In Pursuit of Veteran Employment | DCR Workforce Blog

In Pursuit of Veteran Employment

dcr vetransMore and more veterans who’ve served in the armed forces are going back to work as veteran unemployment continues to drop. The concerted efforts made over recent years to gain attention to the issue of unemployed and homeless veterans have reaped reasonable results, improving the employment status of veterans in 2014.

Though a lot of ground has been covered, more needs to be done because there are many hurdles ahead. America has 21.2 million veterans over the age of 18 in civilian life, of which about 11% are women. At last count, 7.2% of the veterans are still unemployed. This number stands at 16.2% for veterans in the age bracket of 18-24. Forth six percent of employed veterans feel that they are underemployed. This translates into 10.56 million veterans who are unemployed or underemployed as of today. More than one million veterans are living below the poverty line, with 57000 of them being homeless.

In many American cities, homeless veterans are sleeping on the streets. The shame of such a situation is galvanizing communities, government and businesses to solve the issues which lead to such a predicament for these heroes. Phoenix and Salt Lake City have already ensured that no veterans are sleeping on their streets. But veterans are not looking for alms and handouts.

The job search of veterans is beleaguered by some of the following issues:

  • The jobs offered to veterans do not always require or reflect the skills they acquired in service. Despite the fact that today’s military force is a highly technical one, many veterans are looked upon as good for security jobs or other physical tasks.
  • Women veterans face discrimination at the recruitment stage. The growing representation of women in the military makes it necessary to shed such preferences.
  • Employers assume many negative things about veterans. One of them is that all veterans suffer from psychological issues like PTSD (post-traumatic stress disorder).
  • Research has found that the military’s stress on team responsibility makes it difficult for the veterans to promote themselves as individuals, putting them at a disadvantage in a recruitment process.

In reality, military service provides great opportunities for self-improvement. Even those who enter military service with a limited education acquire a lot of useful skills and a great work ethic, along with attributes like leadership, respect, character, teamwork, discipline and attention to detail.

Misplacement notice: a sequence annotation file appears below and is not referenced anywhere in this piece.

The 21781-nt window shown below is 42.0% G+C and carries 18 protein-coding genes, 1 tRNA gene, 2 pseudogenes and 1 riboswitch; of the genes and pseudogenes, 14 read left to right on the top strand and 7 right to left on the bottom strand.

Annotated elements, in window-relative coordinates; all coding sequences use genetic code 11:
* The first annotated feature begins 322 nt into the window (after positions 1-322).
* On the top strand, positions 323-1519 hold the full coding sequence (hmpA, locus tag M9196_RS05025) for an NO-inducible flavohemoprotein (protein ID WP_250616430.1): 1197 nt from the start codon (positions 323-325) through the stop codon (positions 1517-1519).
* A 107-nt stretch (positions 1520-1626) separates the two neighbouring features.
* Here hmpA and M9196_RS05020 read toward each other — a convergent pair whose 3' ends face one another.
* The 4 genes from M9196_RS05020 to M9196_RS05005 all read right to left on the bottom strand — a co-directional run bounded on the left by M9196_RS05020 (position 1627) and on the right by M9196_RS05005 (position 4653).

Until recruiters and employers change the way they assess the veterans who apply for their jobs, companies will continue to penalize veterans who deserve their support while losing access to remarkable talent.

veterans hired by dcr

Learn more about DCR’s Veterans Program

At DCR Workforce, we have always walked the talk. We set and exceed goals for recruiting veterans for placement with our clients. We also dedicate resources to support them, and make their transition to civilian life as smooth as possible. We assist them when they need to meet any pending commitments to their military careers. To date, we have hired 1510 veterans and have active plans to hire many more. We also encourage our clients to engage veteran-owned staffing agencies to assist in the sourcing of their contingent workforce. Tell us about the efforts you are making to support our nation’s heroes.

The content on this blog is for informational purposes only and cannot be construed as specific legal advice or as a substitute for competent legal advice. They reflect the opinions of DCR Workforce and may not reflect the opinions of any individual attorney. Do contact an attorney for advice specific to your issue or problem.
Lalita is a people/project manager with extensive experience in operations, HCM and training and development across industries like banking, education, business consulting, BPO and information technology. She believes in a dynamic approach to life and learning as change is the only constant.